“If there is an issue or any concerns, please call 311. We will work with you to try and find a resolution,” Dell’Isola said.

(GDOL Release)



For guam applying unemployment

Guam delegate works to address Pandemic Unemployment Assistance ineligibility

Guam Del. Michael San Nicolas is assuring residents he is working to address concerns that some of them may be ineligible for Pandemic Unemployment Assistance.

Guam Department of Labor Director David Dell'Isola on Thursday said the U.S. Department of Labor held firm that employees working reduced hours aren't qualified for PUA.

This means residents working any amount of hours and receiving any amount of pay are no longer qualified for unemployment benefits. Last year, residents working reduced hours due to the COVID-19 pandemic could make up to $494 a week and be qualified.

The latest guidance impacts thousands on island.

Related: 'It was very concrete': Federal labor agency maintains reduced-hour workers won't get PUA

San Nicolas said he's engaged on the issue on multiple fronts.

"The extension of PUA in December did not change the law regarding eligibility, so no one eligible to receive should be getting cut off," San Nicolas said.

Del. Mike San Nicolas talks with constituents about a host of issues during the delegate's first town hall in this file photo. PDN FILE PHOTO

He said his office has verified California, New York, Pennsylvania and Washington are still accepting partial PUA applications, as is the CNMI. He said Guam's cutoff is inconsistent with the law and out ofd an abundance of caution has notified the Biden administration and the Democratic Caucus of the circumstances.

More:Ex-mayor to Yona residents: I am truly sorry

During the period of the CARES ACT many businesses shut down and subsequently re-opened with Paycheck Protection Program loans, only to find themselves reducing operations and worker hours when loan resources dried up, he said. Businesses that hired new workers and reduced their hours would have a workforce likely ineligible for local unemployment insurance and dependent on federal PUA, he added.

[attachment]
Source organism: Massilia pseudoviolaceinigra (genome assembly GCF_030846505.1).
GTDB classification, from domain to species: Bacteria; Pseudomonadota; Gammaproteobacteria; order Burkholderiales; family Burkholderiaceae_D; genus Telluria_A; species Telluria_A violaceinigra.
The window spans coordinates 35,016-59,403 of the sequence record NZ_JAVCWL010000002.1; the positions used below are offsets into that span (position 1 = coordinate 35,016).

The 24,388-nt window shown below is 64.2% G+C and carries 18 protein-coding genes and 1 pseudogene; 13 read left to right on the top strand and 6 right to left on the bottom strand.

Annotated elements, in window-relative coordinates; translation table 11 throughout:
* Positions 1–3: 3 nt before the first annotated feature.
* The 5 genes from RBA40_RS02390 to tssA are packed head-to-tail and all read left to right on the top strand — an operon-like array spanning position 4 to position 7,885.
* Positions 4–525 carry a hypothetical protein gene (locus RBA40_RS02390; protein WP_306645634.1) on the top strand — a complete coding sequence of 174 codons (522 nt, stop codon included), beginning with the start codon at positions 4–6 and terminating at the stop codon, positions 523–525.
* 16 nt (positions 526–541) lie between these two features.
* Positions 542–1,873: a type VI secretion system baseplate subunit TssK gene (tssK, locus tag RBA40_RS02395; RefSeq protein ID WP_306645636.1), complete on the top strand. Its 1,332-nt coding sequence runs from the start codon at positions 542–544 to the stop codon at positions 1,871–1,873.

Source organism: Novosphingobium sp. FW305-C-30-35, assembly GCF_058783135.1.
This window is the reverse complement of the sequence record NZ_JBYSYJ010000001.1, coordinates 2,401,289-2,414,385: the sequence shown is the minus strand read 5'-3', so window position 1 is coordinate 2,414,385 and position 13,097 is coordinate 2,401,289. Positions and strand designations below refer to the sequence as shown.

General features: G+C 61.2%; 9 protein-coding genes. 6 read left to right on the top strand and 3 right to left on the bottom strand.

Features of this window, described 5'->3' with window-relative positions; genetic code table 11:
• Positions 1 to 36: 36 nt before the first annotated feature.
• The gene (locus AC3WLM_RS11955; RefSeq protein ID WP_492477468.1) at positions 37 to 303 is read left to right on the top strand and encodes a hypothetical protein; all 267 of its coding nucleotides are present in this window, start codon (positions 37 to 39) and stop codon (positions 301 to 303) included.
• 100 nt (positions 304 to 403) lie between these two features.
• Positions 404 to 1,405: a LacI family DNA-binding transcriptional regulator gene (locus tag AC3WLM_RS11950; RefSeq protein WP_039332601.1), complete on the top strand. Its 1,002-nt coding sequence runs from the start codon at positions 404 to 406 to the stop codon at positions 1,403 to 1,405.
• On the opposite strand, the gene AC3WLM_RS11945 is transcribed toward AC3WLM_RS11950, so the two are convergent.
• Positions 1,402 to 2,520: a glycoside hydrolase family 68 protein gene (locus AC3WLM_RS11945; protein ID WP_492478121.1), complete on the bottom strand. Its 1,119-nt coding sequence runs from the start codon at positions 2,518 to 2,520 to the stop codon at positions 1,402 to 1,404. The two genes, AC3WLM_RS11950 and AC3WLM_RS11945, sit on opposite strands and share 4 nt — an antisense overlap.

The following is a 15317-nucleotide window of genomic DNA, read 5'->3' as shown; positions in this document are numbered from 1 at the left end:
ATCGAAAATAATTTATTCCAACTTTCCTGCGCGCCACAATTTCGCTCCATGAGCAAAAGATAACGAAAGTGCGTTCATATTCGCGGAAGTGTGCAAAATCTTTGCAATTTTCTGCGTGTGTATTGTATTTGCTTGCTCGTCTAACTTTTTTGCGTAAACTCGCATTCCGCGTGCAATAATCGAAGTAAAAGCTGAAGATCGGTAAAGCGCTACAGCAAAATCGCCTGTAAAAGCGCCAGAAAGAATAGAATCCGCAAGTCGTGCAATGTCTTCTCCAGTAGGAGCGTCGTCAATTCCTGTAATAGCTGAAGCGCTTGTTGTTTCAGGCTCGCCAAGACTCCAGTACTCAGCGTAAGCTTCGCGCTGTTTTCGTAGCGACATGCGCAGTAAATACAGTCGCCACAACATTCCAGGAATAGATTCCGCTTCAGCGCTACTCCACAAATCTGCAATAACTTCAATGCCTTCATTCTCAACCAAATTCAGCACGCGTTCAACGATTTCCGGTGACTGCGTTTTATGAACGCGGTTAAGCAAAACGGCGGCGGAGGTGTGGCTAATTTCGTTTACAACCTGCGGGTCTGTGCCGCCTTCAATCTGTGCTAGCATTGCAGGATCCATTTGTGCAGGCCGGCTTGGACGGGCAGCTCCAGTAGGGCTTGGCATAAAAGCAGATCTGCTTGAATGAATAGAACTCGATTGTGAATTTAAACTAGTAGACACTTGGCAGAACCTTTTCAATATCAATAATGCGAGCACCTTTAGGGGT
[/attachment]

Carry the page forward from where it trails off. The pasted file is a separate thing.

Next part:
"If these workers were being cut off anywhere else in the country, there would be public uproar, and the fact that there is none underscores our concern that the Guam cutoff is not the reality anywhere else, and the director of Guam DOL has not been able to verify otherwise," San Nicolas said.

San Nicolas said he's has secured a cross-section of members of Congress from across the country to have the Biden administration review the program to make sure it is being applied fairly and not cutting off anyone.

More:SNAP Supplemental Emergency Allotment out today

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Top 10 mistakes on Guam's PUA application
  1. What Is Unemployment Insurance?
  2. What Are Unemployment Insurance Benefits?
  3. How to Qualify for Unemployment Benefits
  4. When to Apply for Unemployment
  5. How to Apply for Guam Unemployment Insurance
  6. How Unemployment Insurance Benefit Amounts Are Calculated
  7. I Just Applied for Unemployment Insurance. Now What?
  8. What Happens After You Are Approved for Unemployment Benefits?
  9. How to Appeal an Unemployment Insurance Denial
  10. Need More Help?
  11. View or Download Our Free Guide

What Is Unemployment Insurance?

Unemployment Insurance is a benefit program designed to replace part of the income of recently unemployed or underemployed workers. Unemployment Insurance is available to workers who are out of work through no fault of their own.

Learn more about Unemployment on Guam’s Unemployment Program Overview page here.

What Are Unemployment Insurance Benefits?

Unemployment Insurance Benefits are weekly payments given to eligible workers who apply to and are accepted into the program. These payments are typically provided via direct deposits to the beneficiary’s bank account.

Learn more about how Unemployment Insurance payments work here.

How to Qualify for Unemployment Benefits

To qualify for Unemployment Insurance in Guam, you must:

  • Have lost your job due to no fault of your own.
  • Be able to work.
  • Be actively seeking work.
  • Meet Guam’s monetary and personal eligibility requirements.

Learn more about Guam’s monetary and personal eligibility requirementshere.

When to Apply for Unemployment

Apply for benefits online here during the week you are seeking payment, when your hours have been reduced or when you are no longer employed. Do NOT wait until the week is over.